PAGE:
Consumer Watchdog: Now coffee a threat to waistlines

By Celeste Gorrell Anstiss

Catherine Sissons warns dieters to watch their caffeine intake.
Photo / Doug Sherring
Catherine Sissons warns dieters to watch their caffeine intake. Photo / Doug Sherring

Could that coffee be giving you more than a kick in the butt?

The latest advice from weight-loss experts will be a jolt to those who think it's a diet wonder as it gives a hit of energy with next to no calories.

It's all the more reason, dietitians say, to cut back to just one cup of coffee a day - or cut the habit completely.

Because rather than kick-starting the metabolism, as commonly believed, caffeine causes the body to pile fat on.

Rushing Woman's Syndrome author Dr Libby Weaver says this happens because caffeine forces the body to shift into "fight or flight" mode.

"Your stress hormones are telling your body that your life is in danger and, to fuel your escape, you need a fuel you can access fast. When adrenalin is released, blood glucose elevates to provide more energy, blood pressure and pulse rate rise to provide more oxygen to the muscles, and your muscles tense, which provides readiness for action," she says.

This was useful for cavemen needing to flee from wild animals, Weaver says, but for those slamming back coffee or Diet Coke from behind a desk, the glucose flows around the body before being stored as fat.

New Zealand's medicine safety authority, MedSafe, warns many coffee drinkers may be unknowingly overdosing on caffeine.

Its guideline states a busy professional, drinking around six cups of filter coffee a day, is likely to hit "toxic levels of caffeine". Symptoms include indigestion and jitteriness.

MedSafe also warns a heavy coffee drinker is likely to experience caffeine withdrawal on weekends and when on holiday. Symptoms include headaches, reduced alertness and a depressed mood.

Generally, it is advised to have no more than 600mg of caffeine a day. But Weaver says caffeine tolerance varies and, in some people, the symptoms of overdose can start to set in after just two cappuccinos.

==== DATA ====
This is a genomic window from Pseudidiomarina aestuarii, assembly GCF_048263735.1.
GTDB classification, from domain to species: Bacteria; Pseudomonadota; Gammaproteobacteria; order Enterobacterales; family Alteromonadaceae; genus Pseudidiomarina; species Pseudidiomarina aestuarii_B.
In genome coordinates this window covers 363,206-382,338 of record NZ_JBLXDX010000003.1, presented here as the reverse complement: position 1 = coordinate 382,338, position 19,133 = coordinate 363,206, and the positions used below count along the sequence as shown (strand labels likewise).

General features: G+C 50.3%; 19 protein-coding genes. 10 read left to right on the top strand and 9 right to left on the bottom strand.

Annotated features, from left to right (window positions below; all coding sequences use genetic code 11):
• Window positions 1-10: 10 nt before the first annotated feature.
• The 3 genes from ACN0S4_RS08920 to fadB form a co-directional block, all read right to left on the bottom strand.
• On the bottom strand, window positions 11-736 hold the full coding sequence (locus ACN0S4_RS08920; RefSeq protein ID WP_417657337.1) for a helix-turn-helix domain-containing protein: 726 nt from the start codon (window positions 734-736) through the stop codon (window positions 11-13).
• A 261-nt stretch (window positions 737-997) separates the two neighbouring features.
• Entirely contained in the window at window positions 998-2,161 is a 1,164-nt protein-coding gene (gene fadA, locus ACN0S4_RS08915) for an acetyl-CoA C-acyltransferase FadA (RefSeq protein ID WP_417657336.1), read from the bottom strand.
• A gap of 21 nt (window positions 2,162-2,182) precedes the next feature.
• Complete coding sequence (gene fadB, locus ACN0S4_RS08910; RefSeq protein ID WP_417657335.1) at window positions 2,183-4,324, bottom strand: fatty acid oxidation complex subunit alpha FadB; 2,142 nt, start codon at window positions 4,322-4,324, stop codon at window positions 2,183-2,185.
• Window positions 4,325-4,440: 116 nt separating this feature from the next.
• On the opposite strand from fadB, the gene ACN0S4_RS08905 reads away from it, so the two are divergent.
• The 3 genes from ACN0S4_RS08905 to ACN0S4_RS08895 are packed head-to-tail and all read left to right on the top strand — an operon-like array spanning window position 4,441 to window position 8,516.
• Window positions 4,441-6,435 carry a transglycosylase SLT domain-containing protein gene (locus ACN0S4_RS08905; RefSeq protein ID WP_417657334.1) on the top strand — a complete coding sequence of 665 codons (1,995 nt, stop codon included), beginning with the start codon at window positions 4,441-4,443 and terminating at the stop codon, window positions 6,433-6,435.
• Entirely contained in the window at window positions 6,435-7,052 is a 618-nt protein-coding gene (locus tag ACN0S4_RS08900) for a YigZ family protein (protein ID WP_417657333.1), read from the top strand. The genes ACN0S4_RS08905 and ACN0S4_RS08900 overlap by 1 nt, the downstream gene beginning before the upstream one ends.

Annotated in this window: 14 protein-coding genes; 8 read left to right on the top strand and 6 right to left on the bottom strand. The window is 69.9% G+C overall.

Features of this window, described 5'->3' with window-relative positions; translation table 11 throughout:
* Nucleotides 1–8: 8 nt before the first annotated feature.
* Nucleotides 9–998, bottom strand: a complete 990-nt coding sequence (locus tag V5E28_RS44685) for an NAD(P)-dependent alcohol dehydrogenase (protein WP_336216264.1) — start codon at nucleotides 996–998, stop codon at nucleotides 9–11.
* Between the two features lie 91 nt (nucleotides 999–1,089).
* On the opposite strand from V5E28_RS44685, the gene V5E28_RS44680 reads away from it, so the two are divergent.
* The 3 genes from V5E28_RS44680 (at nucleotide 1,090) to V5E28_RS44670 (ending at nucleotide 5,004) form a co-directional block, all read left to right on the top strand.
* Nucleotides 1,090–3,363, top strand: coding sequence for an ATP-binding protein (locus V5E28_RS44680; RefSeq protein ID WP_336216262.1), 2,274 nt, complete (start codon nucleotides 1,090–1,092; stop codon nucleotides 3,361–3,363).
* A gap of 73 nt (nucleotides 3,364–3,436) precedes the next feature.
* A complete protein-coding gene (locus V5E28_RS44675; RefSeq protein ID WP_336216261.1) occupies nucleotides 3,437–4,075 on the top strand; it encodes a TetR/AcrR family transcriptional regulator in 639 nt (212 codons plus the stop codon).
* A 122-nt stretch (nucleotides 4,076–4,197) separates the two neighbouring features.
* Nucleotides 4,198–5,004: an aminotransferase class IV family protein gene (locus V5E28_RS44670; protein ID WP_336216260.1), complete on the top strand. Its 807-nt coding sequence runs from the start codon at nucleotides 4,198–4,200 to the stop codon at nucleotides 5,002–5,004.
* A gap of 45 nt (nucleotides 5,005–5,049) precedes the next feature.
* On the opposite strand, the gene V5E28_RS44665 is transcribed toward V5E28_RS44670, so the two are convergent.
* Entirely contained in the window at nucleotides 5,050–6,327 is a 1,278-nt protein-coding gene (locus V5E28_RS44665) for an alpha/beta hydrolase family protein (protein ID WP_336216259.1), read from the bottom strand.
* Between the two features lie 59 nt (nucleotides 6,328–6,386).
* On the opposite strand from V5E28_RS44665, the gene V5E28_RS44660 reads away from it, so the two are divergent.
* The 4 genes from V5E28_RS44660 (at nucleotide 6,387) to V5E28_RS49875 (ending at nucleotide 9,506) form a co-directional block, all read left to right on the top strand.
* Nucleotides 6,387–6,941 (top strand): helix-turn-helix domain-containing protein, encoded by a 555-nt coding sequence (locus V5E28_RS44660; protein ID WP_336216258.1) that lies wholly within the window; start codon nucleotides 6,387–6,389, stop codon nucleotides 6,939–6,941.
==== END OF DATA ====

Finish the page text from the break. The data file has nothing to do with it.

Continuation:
"Reaching for another cup of coffee is a common response to these feelings. There's a huge lack of awareness about what caffeine is doing inside your body," she says.

"Almost everyone who used to have coffee every day for energy will ... tell me they have so much more energy now they have cut it out."

One cup a day - max

Nova nutrition director Catherine Sissons says people wanting to lose weight should keep an eye on caffeine in the same way they monitor calories.

"People ... don't think about the way the caffeine is going to be processed," she says.

"The body goes into panic mode and the adrenal glands respond by releasing sugar from the muscles. All this sugar flows around in the blood, overloads the pancreas and then gets stored as fat. Alcohol, caffeine and stress all have the same effect."

Sissons, who has degrees in sports medicine and human nutrition, says caffeine is a diuretic, "so it's dehydrating you. It also knocks out your B vitamins, which ironically enough are for stress control and energy, and Vitamin A, which is for immunity".

Sissons says one coffee a day is the maximum anyone should be having if they want to lose weight.

- Herald on Sunday

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